The following is excerpted from The Rejection of Arab Self-Determination: The Struggle for Palestine and the Roots of the Arab-Israeli Crisis.

In 1947, Great Britain, unable to reconcile its conflicting obligations to both Jews and Arabs, requested that the United Nations take up the question of Palestine. In May, the U.N. Special Committee on Palestine (UNSCOP) was created by a General Assembly resolution. UNSCOP’s purpose was to investigate the situation in Palestine and “submit such proposals as it may consider appropriate for the solution of the problem of Palestine”.

The Rejection of Palestinian Self-DeterminationAt the time, the U.N. consisted of 55 members, including Egypt, Iraq, Lebanon, and Syria. Palestine by then remained the only one of the formerly Mandated Territories not to become an independent state. No representatives from any Arab nations, however, were included in UNSCOP.[1] Egypt, Iraq, Syria, Lebanon, and Saudi Arabia requested that “The termination of the Mandate over Palestine and the declaration of its independence” be placed on the agenda, but this motion was rejected. The Arab Higher Committee thus announced it would not collaborate, although individual Arab states did agree to meet with representatives from UNSCOP.[2]

UNSCOP’s investigation included a 15-day tour of Palestine, splitting time between visits to Arab and Jewish communities. Seven days—nearly half that same amount of time spent touring Palestine itself—were spent touring Displaced Persons (D.P.) camps in Germany and Austria and witnessing the plight of the Jews there.[3] The proposal to visit the D.P. camps passed by a vote of six to four with one abstention, despite the objection from two members that it would be “improper to connect the displaced persons, and the Jewish problem as a whole, with the problem of Palestine”.[4] More time was spent visiting D.P. camps than the total number of days spent visiting the Arab nations neighboring Palestine and meeting with representatives there.

Public hearings were held in which 37 representatives were heard, 31 of whom were Jews representing 17 Jewish organizations, but with only one representative from each of the six Arab states.[5] Two proposals emerged: a federal State plan and a partition plan. The latter passed by a vote of seven to three with one abstention, the dissenting votes being cast by India, Iran, and Yugoslavia, who all favored the federal state plan.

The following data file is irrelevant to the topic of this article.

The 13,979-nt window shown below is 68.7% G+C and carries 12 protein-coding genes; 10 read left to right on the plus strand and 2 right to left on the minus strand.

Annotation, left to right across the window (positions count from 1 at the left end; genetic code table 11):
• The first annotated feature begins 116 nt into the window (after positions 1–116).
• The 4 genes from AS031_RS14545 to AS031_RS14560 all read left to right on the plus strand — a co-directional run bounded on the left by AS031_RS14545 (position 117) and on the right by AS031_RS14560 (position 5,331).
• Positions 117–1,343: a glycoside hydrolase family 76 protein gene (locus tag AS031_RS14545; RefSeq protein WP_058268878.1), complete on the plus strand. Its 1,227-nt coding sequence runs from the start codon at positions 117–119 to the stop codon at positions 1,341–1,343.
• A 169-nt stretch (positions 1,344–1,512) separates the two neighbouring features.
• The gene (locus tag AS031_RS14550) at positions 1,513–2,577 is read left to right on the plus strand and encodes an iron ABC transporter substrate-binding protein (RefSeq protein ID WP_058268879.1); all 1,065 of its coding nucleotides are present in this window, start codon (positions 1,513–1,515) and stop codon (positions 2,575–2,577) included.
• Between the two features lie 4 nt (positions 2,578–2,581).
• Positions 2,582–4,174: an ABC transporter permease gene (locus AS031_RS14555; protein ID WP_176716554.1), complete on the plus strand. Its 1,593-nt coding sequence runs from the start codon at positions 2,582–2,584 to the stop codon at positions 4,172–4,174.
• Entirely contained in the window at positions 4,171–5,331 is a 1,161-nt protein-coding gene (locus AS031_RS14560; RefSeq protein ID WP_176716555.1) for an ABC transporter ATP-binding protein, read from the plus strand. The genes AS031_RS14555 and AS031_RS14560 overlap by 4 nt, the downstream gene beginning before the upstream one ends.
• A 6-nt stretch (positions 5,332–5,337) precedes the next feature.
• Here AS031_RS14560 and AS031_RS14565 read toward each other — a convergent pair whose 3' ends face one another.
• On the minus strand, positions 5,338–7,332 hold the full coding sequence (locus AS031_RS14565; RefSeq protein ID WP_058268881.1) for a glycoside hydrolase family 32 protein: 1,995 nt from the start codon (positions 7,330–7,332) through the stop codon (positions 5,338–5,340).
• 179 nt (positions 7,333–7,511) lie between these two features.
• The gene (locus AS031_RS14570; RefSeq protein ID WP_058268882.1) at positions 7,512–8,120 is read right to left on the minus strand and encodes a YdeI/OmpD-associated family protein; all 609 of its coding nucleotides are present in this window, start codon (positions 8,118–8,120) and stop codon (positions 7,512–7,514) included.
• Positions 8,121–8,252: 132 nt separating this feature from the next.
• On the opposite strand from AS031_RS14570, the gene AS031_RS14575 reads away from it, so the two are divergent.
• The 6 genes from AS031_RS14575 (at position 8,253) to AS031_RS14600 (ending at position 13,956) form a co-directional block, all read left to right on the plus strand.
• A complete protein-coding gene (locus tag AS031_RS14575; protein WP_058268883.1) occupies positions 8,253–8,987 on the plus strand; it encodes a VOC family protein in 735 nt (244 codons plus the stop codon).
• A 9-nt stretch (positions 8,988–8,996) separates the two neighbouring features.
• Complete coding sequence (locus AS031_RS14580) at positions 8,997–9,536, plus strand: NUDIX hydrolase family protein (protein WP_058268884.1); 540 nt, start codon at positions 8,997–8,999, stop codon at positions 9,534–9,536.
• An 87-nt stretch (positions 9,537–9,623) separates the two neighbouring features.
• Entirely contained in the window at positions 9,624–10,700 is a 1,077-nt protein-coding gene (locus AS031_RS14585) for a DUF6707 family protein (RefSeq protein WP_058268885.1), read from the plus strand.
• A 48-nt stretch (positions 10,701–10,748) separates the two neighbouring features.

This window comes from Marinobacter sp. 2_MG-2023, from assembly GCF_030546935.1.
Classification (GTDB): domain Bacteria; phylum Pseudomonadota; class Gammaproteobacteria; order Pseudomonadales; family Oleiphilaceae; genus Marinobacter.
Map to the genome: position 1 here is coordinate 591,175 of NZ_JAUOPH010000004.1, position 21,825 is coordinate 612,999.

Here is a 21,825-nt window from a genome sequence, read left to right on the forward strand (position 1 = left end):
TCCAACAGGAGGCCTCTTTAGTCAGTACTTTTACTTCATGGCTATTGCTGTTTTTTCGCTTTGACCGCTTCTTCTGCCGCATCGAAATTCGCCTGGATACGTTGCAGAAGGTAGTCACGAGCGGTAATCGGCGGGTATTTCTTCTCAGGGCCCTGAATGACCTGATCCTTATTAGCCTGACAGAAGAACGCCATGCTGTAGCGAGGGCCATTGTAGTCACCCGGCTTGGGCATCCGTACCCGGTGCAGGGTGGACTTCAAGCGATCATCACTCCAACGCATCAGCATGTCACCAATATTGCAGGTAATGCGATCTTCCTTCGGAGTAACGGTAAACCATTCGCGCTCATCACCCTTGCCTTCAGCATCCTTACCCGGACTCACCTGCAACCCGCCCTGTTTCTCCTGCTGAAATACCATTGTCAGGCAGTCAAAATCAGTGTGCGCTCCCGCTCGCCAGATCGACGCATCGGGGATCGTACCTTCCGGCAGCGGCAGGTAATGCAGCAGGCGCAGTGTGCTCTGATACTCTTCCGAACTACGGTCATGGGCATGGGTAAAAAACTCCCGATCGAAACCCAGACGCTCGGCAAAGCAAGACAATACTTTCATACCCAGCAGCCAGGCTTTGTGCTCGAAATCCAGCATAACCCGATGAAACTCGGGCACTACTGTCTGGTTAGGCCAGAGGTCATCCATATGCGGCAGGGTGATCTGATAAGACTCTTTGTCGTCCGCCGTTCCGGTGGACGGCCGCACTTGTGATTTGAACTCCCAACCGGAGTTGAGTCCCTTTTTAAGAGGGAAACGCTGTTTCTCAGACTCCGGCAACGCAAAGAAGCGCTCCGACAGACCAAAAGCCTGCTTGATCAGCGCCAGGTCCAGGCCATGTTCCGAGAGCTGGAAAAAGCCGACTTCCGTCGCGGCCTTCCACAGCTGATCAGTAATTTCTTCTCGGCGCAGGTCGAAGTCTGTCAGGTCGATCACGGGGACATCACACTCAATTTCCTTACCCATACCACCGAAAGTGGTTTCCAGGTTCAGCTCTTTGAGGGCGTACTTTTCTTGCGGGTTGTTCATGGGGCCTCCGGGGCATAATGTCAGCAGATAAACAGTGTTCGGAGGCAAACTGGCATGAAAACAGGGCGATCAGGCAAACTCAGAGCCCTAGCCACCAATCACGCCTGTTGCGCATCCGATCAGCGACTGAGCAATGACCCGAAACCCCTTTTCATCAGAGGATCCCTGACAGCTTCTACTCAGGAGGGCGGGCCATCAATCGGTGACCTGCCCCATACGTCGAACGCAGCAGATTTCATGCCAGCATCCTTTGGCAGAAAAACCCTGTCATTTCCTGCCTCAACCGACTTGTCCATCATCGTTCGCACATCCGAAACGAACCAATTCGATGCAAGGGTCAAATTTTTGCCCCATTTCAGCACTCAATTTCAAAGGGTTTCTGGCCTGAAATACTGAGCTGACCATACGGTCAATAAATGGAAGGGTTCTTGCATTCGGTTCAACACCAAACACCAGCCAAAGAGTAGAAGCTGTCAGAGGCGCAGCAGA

On September 3, UNSCOP submitted its report to the U.N. General Assembly. The report noted that the population of Palestine at the end of 1946 was estimated to be almost 1,846,000, with 1,203,000 Arabs (65 percent) and 608,000 Jews (33 percent). Again, the growth of the Jewish population was mainly the result of immigration, whereas the Arab growth was “almost entirely” natural increase.

Complicating any notion of partition, UNSCOP observed that there was “no clear territorial separation of Jews and Arabs by large contiguous areas.” In the Jaffa district, for example, which included Tel Aviv, “Jews are more than 40 per cent of the total population”, with an Arab majority.[6]

Land ownership statistics from 1945 showed that Arabs owned more land than Jews in every single district in Palestine. In Jaffa, with the highest percentage of Jewish ownership of any district, 47 percent of the land was owned by Arabs versus 39 percent owned by Jews. At the opposite end of the spectrum, in Ramallah district, Arabs owned 99 percent of the land and Jews less than 1 percent.[7] In the whole of Palestine, Arabs were in possession of 85 percent of the land, while Jews owned less than 7 percent.[8]

UNSCOP mentioned in its report that Jewish groups such as the Irgun and the Stern Gang had engaged in terrorism, including the bombing of the King David Hotel. While Jewish leaders had “from time to time condemned terrorist activities, and there have been some signs of active opposition to such methods on the part of the Haganah”, terrorism was a widely enough accepted tactic among the Zionists that the British had “found it necessary to arrest and detain on grounds of public security some 2,600 Jews, including four members of the Jewish Agency Executive.”